Document Type


Study Date



The Belgrade Lakes in central Maine are important local ecological and recreational resources. The belgrade chain includes the following lakes: East Pond, North Pond, Great Pond, Long Pond, Salmon Lake and Messalonskee Lake. These lakes are all interconnected within the system driving into the Kennebec River through the Messalonskee Stream (Garrity and Putnam, 1971). East Pond is the first lake in the lake chain and it plays a pivotal role in influencing subsequent lakes. Therefore, the water quality of this lake is important not only to East Pond residents but to the residents of the entire lakes region.

East pond is a shallow and typical unstrained body of water. The annual flushing rate is estimated at 0.24 flushes/year which is considered to be slow (DEP, 1990). The Serpentine Stream is the outlet for East Pond which flows into North Pond. The water quality of the lake has been classified as being stable with a moderate nutrient level (DEP, 1990). However, in 1987, an algal bloom occurred in East Pond possible due to a large increase in phosphorus loading from external sources. One possible explanation was that the Serpentine stream backflushed through the marsh carrying nutrients into East Pond (DEP, 1990). Because of this event and its pivotal role in the lake chain, the Maine Department of Environmental Protection (DEP) and the East Pond Lake Association (EPLA) have become concerned with the water management of the pond.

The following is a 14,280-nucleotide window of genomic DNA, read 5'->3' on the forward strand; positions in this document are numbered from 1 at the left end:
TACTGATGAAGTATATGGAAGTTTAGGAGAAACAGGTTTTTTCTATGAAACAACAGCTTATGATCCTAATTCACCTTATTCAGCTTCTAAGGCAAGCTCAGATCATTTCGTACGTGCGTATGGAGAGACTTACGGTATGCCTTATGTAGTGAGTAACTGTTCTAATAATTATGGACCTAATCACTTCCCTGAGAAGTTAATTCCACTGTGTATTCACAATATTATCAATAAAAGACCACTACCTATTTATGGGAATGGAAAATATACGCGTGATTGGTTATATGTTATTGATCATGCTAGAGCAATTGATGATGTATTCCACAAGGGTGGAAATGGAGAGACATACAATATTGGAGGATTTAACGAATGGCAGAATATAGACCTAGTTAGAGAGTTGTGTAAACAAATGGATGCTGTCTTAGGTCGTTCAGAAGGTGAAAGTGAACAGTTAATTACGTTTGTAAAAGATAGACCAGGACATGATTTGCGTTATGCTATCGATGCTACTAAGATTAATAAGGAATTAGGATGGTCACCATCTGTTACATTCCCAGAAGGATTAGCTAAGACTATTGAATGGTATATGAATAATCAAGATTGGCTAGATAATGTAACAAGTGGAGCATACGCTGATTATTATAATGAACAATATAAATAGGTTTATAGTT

The focus of our study was to asses the water quality of East Pond and to investigate factors affecting that quality. The study was broken down into three main areas: East Pond, tributaries and wetlands, and East Pond and Serpentine watersheds.

Through our investigation, we hope to provide information to better understand the dynamics of the East Pond and Serpentine watersheds, and their influence on East Pond. Recommendations, based on evidence gathered during our study, will be proposed to help mitigate potential problems of eutrophication in East Pond.


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Publication Date: Spring 1992

Date of Study: Fall 1991

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